Reverman and crew landed at Ascension Island on Christmas Day, 1944, where they received Red Cross Christmas packages. Continuing on, they flew low across the breadth of Africa and skirted the southern part of Arabia, before arriving in Calcutta.
   With two more legs of the trip to go, their first flight over the Hump would take them to Kunming, then on to Chengtu where he would leave the plane.
   The night was deceptively calm as the C-47 lifted off from the airfield at Calcutta and headed east toward China. The weather was good ‹ the crew was having it easy. Or so it seemed.
   Then the plane began its descent to the airport at Kunming.
   Reverman remembers that night like it was yesterday.
   "They (the enemy planes) came from the right, under the airplane," he said. "I could see two, maybe three of them, even in the dark. I called the tower and said, 'Hey, there's somebody up here flying around without their lights on.' The tower told me not to land ‹ that the runway was being bombed."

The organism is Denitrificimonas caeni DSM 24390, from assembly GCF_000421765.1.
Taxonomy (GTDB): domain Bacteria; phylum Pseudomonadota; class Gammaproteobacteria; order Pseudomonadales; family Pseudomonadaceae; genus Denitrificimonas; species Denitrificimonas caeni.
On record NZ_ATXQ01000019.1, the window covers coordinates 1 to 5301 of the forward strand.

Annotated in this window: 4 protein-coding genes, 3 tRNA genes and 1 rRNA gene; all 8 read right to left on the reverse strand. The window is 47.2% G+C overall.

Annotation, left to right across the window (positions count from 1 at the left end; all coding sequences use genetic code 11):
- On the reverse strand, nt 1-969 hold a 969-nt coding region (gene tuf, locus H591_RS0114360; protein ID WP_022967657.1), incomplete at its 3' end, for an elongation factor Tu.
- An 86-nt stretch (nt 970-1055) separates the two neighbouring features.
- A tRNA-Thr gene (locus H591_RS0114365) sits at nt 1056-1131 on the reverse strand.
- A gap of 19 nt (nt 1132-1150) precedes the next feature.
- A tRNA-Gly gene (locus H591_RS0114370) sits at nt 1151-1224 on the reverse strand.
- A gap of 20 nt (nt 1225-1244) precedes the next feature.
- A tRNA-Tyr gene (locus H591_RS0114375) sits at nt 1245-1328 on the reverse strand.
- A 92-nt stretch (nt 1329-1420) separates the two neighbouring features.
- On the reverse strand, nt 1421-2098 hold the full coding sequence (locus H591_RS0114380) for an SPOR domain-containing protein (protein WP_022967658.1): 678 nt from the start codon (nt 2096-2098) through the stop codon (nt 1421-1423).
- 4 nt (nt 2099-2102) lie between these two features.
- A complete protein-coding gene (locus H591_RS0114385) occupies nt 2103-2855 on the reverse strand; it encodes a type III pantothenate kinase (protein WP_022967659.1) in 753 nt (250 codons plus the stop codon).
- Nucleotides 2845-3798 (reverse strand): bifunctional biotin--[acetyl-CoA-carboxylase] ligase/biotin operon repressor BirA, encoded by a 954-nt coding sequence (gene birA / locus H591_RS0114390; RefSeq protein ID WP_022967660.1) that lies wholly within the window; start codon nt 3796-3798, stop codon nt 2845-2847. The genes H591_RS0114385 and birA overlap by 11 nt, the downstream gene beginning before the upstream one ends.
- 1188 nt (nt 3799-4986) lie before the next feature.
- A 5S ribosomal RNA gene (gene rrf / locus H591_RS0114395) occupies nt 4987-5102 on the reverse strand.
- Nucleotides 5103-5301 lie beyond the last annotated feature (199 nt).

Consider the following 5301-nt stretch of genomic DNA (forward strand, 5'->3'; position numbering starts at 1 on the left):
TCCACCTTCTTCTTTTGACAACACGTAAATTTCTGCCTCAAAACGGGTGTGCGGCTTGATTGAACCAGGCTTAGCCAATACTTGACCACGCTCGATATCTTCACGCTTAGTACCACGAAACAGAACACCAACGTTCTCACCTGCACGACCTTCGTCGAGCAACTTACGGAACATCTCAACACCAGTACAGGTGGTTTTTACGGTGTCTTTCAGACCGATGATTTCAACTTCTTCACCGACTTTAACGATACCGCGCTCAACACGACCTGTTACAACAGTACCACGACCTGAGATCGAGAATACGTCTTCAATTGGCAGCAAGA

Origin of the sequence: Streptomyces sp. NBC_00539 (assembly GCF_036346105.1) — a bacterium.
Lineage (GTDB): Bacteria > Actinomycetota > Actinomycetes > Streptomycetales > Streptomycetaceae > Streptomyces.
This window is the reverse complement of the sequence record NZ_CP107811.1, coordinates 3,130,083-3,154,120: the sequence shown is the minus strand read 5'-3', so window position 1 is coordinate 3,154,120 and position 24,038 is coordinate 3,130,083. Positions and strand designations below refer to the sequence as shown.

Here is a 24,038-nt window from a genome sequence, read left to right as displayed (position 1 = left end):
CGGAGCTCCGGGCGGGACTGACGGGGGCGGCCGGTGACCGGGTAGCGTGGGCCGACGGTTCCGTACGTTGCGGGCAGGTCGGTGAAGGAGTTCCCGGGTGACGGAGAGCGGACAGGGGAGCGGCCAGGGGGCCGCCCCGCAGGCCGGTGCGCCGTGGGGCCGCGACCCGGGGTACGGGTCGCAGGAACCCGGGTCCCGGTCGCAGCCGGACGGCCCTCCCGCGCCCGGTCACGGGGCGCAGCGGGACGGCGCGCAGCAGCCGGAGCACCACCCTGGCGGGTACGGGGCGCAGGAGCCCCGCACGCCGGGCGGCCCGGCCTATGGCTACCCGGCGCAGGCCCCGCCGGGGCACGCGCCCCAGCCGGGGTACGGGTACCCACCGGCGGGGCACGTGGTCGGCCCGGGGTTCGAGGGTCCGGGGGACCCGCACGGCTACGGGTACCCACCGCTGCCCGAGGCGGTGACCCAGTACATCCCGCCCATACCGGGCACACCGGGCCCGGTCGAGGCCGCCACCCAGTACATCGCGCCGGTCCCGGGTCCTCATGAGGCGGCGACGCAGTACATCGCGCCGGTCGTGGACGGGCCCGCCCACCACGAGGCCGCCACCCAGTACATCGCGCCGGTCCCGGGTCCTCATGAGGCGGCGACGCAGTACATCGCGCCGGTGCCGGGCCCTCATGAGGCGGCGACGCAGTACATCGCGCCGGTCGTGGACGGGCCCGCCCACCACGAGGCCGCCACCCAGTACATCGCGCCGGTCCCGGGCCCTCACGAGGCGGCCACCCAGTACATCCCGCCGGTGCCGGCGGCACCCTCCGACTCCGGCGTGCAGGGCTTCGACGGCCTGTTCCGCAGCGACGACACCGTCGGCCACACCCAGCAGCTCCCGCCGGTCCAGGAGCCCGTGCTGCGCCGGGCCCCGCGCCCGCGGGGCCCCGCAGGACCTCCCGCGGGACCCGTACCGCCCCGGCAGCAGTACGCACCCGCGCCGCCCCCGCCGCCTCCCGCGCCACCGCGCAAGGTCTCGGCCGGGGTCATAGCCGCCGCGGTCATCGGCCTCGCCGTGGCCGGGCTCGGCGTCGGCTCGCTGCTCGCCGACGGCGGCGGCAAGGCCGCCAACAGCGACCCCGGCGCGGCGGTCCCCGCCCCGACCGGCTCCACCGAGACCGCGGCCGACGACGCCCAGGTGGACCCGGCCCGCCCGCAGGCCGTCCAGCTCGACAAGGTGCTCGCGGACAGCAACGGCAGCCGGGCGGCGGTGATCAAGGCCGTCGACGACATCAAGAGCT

Nerves by then on edge, he was forced to circle the field for about an hour, waiting his turn behind other aircraft, while the runway was repaired. The crew finally landed around midnight and headed for their barracks to get a much-needed night's rest. But the excitement wasn't quite over for the night.
   "Just as I went to bed, I heard terrible screams coming from outside," Reverman recalled. But he didn't venture out, so it wasn't until morning that he learned what had happened ‹ that the Chinese, apparently catching one of their own stealing food, had dispensed their own ‹ and irreversible ‹ brand of justice, by chopping off the thief's hand.
   When the crew's mission was finally complete and the plane had been delivered, Reverman discovered he was without a way to get back to his base in Calcutta. He was told that if he really wanted to fly back, though they wanted to keep him there ‹ to pick a plane, any plane ‹ but not the one he just delivered.
   "All the airplanes there were pretty beat up," he said. "So I picked the best one and headed back to Calcutta," he recalled. "And in all the months of flying over there, it was the only time the weather was so good I actually saw the mountains."